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Conor Friedersdorf at The Atlantic says he'd like these five questions asked during the debates between Mitt Romney and Barack Obama. And then he suggests readers send him theirs. You don't have to wait to send yours to Night Owls. That's why we have a comment thread:
1. If you were convinced that sending special forces on a mission inside a foreign country would improve national security, but Congress disagreed after deliberating on the matter, and voted to prohibit you from dispatching troops before you had the opportunity to do so, would you disobey the legislature and issue the "go" order anyway? Or would you conclude that you'd been lawfully overruled, even though, in your opinion, canceling the mission would harm national security?

2. The Constitution states that no person shall be "deprived of life, liberty, or property, without due process of law." Would you each describe in detail what you think "due process" requires specifically? Does it apply to "persons" who are accused of terrorism?

3. If an aide to a previous president came to you with clear evidence that his or her boss had broken the law while in office, would you pledge to order an investigation? Would you permit that president to serve time in jail if convicted, or would you pardon him?

4. Would you each sketch out your notion of when it is permissible for the federal government to spy on American citizens without a warrant?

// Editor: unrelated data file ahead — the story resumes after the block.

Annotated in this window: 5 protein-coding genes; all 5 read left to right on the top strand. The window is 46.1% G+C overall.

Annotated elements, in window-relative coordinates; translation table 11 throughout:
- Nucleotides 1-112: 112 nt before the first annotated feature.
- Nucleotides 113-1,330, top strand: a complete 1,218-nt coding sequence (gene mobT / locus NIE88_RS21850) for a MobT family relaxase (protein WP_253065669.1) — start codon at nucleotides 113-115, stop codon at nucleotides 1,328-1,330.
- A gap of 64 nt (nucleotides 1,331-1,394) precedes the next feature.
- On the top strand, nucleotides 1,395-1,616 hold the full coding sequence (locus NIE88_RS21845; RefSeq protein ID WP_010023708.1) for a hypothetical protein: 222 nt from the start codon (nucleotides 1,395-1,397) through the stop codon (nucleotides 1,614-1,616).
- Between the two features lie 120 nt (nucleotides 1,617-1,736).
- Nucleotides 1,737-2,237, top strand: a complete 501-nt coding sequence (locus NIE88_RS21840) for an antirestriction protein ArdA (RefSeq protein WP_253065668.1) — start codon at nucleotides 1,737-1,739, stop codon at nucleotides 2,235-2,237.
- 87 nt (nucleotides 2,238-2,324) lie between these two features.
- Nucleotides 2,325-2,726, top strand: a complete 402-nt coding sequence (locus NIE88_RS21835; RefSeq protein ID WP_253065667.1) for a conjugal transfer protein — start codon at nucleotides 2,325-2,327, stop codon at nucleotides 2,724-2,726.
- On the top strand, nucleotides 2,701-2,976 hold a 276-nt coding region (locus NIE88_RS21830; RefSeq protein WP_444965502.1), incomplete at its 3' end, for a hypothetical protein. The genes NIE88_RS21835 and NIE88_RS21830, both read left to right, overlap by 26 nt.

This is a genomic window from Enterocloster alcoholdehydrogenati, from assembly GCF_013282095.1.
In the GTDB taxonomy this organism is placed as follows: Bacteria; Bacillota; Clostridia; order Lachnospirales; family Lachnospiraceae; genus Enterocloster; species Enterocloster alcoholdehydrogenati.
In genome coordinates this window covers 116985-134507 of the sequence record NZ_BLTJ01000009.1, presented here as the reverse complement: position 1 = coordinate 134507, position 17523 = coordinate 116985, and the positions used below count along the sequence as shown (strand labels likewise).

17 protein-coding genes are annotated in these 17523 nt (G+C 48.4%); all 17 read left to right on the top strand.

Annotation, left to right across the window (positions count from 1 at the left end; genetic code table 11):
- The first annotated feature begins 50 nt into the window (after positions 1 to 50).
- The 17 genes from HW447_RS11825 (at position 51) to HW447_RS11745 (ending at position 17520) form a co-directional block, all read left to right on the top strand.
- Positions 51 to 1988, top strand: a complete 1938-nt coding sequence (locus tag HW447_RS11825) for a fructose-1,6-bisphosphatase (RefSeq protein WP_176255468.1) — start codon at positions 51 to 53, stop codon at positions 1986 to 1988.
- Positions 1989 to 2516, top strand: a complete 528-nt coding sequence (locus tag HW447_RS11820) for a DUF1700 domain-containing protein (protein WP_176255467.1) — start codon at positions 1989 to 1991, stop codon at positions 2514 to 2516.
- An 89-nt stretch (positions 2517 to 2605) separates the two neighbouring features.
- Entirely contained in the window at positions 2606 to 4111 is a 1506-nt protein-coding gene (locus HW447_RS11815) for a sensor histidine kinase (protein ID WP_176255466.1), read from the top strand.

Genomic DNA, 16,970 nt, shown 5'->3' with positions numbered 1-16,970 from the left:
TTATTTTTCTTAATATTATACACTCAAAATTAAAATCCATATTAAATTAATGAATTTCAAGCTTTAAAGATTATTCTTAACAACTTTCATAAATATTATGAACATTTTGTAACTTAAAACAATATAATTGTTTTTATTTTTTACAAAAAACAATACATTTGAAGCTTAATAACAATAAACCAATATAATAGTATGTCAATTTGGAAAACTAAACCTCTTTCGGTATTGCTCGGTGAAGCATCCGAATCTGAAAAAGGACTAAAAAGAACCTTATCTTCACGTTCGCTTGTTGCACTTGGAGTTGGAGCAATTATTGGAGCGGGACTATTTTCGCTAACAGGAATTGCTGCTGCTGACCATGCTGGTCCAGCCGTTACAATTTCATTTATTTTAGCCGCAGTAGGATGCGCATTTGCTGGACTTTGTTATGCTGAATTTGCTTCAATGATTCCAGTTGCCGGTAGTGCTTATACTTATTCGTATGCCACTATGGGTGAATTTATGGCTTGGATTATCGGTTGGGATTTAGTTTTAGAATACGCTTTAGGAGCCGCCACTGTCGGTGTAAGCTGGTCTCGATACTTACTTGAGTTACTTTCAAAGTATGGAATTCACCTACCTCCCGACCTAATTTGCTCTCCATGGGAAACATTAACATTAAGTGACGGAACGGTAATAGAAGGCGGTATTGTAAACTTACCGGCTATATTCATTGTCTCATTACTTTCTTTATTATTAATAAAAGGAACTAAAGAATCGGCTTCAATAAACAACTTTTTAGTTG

5. The CIA has participated in some horrific abuses in the past that only came to light years after the fact. If you're president in 2013, how would you prevent new abuses from happening on your watch?

My contribution: All but a tiny, mostly bought-and-paid-for sliver of climate scientists believe human activities are causing global warming and that massive, disruptive and lethal changes are going to accompany this. Do you agree? If so, what, if anything, do you think a president can do to ameliorate, retard or adapt to this situation? Will you do it?  


Blast from the Past. At Daily Kos on this date in 2005:

Some day, once the current GOP dominance collapses under the weight of their corruption, we'll have Dems playing the same dirty game. Republicans rally around their sleaziest bad-government practicioners, as we know the elephant flies above the Stars and Stripes to the typical Bush/DeLay apologist.

The moral imperative behind a "clean government" crusade is self-evident. But there's also a practical reason to oppose corruption even amongst Democrats -- it's a sure-fire way to lose elections. Rampant Democratic corruption cost us Congress in 1994, and we've yet to recover. And continued Democratic corruption has made House Dems wary of charging ahead with the "corruption" theme to hard, lest some of the current members get snared in the web.

Good. Let those who sit in Congress enriching themselves go down. They are supposed to be doing the people's business, not their own. Unlike the GOP apologists, I consider corruption a non-partisan issue. I'd like to see them all thrown out with the Capitol trash.


Tweet of the Day:

Who's being naive, Kay? Another Republican who can't believe GOP's scorched earth tactics were applied to her http://t.co/...
@digby56 via twitterfeed


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